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Denominations and Rural Churches

The Rural Church Network met last week on the campus of the University of the South.

This group, comprised of persons from national denominational offices and seminaries with responsibilities for rural church work and training, meets twice each year at various locations. For more than a quarter of a century it has shared resources, concerns, information and efforts to expand and strengthen the Kingdom of God is the rural communities of North America.<?xml:namespace prefix = o ns = “urn:schemas-microsoft-com:office:office” />
 
Active in the group are persons on the national staffs of the United Methodists, Episcopalians, Presbyterians, Lutherans, Disciples of Christ, Uniting Church of Canada, Church of the Brethren and Roman Catholics. Less active have been staff from the United Church of Christ, American Baptist Churches and the Cumberland Presbyterians.
 
Conspicuously absent since 1997 have been the Southern Baptists. That year, when the denomination reorganized under the design adopted two years earlier as “The Covenant for the 21st Century,” there were more than 20,000 rural congregations with more than 8 million members contributing to the Cooperative Program. This was more than half of the constituency of the SBC. If this rural constituency were a denomination on its own, it would be the third largest in North America.
 
An online search of the various entities of the Southern Baptist Convention did not find any staff dealing with rural church and community needs and issues. Nor did any resources specifically for rural churches, or any statements related to rural issues appear. So, while “The Covenant for the 21st Century” promised to serve all of the churches in the convention, it seems that the rural and small-town ones are being treated with “benign neglect.”
 
It appears that virtually all of the attention and resources of the entities of the SBC have been showered upon the major metropolises and their suburbs. The roots of the Baptist movement in the South are being ignored. The unique needs of rural and small town congregations, the “center of gravity” of the movement, are no longer on the denominational agenda.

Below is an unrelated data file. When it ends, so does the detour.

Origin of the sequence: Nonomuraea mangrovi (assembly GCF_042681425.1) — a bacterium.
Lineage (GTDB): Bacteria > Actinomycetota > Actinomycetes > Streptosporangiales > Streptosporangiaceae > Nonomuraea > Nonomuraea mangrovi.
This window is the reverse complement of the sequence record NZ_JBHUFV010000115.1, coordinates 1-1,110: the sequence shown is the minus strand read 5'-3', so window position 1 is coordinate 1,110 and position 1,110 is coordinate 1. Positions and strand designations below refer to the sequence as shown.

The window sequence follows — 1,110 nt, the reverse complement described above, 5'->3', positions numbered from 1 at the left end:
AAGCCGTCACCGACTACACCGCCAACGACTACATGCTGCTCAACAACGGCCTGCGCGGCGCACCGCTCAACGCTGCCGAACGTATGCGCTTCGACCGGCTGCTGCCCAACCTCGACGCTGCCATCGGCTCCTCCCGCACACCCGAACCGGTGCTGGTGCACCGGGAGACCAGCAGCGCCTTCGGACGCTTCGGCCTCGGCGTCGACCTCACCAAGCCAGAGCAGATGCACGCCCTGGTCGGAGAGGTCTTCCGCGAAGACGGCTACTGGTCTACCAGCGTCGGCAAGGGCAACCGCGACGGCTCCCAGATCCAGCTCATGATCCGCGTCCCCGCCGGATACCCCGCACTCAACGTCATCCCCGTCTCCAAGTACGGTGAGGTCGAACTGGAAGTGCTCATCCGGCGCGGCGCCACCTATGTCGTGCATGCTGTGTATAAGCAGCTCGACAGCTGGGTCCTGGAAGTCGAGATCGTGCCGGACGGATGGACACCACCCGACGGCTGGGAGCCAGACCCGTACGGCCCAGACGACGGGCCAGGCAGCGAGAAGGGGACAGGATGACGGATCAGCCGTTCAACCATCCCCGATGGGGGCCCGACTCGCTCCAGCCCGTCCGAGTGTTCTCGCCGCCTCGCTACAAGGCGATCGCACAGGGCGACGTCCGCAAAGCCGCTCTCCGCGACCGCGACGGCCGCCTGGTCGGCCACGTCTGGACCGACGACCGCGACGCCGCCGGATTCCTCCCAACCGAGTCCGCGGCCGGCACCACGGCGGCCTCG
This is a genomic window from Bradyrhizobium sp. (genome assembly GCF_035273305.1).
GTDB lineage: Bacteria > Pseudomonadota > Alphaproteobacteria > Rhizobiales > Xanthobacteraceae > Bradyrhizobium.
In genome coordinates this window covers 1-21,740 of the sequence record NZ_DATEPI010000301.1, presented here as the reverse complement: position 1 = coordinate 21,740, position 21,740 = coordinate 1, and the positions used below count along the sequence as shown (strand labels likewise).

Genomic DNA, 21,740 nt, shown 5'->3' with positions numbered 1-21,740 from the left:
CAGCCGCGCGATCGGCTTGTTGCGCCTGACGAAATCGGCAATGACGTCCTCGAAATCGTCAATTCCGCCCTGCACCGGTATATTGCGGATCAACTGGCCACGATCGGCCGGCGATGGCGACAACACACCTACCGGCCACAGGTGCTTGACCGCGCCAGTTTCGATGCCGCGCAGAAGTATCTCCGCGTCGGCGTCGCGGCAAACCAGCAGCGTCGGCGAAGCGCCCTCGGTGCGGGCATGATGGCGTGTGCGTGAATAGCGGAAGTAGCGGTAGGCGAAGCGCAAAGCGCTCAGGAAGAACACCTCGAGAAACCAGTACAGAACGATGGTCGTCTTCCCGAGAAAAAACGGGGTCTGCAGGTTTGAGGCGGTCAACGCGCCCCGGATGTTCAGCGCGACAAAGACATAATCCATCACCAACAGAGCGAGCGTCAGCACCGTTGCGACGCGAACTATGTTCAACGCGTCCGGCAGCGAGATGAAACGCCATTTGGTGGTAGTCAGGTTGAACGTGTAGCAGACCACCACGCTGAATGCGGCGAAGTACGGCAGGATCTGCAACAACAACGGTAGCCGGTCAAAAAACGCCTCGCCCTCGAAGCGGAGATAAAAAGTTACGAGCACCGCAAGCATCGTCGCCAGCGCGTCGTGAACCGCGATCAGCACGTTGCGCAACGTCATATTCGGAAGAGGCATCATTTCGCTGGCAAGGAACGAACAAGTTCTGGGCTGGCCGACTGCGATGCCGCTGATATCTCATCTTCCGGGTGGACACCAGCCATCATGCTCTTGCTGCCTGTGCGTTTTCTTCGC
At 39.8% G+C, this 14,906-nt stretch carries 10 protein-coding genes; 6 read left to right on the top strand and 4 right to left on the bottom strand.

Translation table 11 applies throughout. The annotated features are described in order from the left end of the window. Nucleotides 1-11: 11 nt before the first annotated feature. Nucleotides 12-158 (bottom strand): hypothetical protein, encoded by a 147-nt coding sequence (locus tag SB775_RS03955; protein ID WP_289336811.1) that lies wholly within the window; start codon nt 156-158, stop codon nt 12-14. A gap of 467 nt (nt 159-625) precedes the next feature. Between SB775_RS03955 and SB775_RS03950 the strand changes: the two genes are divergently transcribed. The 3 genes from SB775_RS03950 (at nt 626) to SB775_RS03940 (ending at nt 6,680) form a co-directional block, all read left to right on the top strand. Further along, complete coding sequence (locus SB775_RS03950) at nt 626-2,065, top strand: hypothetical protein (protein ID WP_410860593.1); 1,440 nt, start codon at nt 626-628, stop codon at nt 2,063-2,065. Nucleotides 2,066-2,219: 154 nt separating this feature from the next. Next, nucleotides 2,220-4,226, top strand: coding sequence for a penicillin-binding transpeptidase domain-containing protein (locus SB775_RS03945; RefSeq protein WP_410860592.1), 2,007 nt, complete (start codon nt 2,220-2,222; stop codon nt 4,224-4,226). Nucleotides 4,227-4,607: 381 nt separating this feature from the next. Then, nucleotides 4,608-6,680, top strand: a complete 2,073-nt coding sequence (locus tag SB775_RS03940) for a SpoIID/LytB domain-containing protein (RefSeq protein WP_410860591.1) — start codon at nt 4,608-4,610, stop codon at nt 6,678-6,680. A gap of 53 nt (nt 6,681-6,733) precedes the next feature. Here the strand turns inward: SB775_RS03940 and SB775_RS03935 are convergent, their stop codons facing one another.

Conversely, the participants at the Rural Church Network last week shared with one another around six areas of concern for Christian persons living and serving Christ in rural North America–healthy congregations, training for rural pastors, advocacy for rural-justice concerns and issues with the federal government, moral and social issues with rural bases, cooperative ministries in rural settings and the production of resources that were directed toward undergirding the work of the rural and small-town congregations.
 
It struck me as I listened that much of what was presented at the meeting would be of benefit to the rural half of the Baptist movement. And it struck me that the Baptist movement, centered as it is in the most rural and the poorest portion of <?xml:namespace prefix = st1 ns = “urn:schemas-microsoft-com:office:smarttags” />North America, could have provided valuable insight and resources to the other denominations. I felt that it was poor stewardship to neither hear from or share with the others.
 
In this article, given the nature of this electronic publication, I will focus only on those things related to public policy and moral and social issues in rural North America as presented at the RCN meeting last week:
 
–The consolidation of the processing and distribution of food stuffs in the hands a very few mammoth corporations is meaning that farmers and farm workers are not receiving a just wage for their work.
 
–The expanding genetic engineering of plants and livestock threatens our food supply. So does the narrowing, resultant, “genetic pool” for many plants and domestic animals threaten a continuing adequate supply of foodstuffs.
 
–Urban sprawl is chewing up vast amounts of needed farm land.
 
–The depopulation of many rural areas threatens the continued operation of many rural and small town churches.
 
–Access to health care in many rural communities of North America continues to be a problem.
 
–Global warming of the climate will ultimately impact the food supply.
 
–Poverty continues to be a deep problem in many rural areas. The “drug abuse” problem has become epidemic in these and other areas.
 
–A new farm bill will be crafted in 2007. The denominations will need to speak to it from a perspective of economic and ecological justice.
 
I was pleased that some denominations are studying and expressing opinions about these and other issues that are impacting rural North America. I was sorry that mine was not.
 
Gary Farley is partner in the Center for Rural Church leadership, Carrollton, Ala. He formerly was associate director of the Rural-Urban Missions Department at the Home Mission Board of the Southern Baptist Convention, which was consolidated with other agencies and renamed the North American Mission Board in 1997.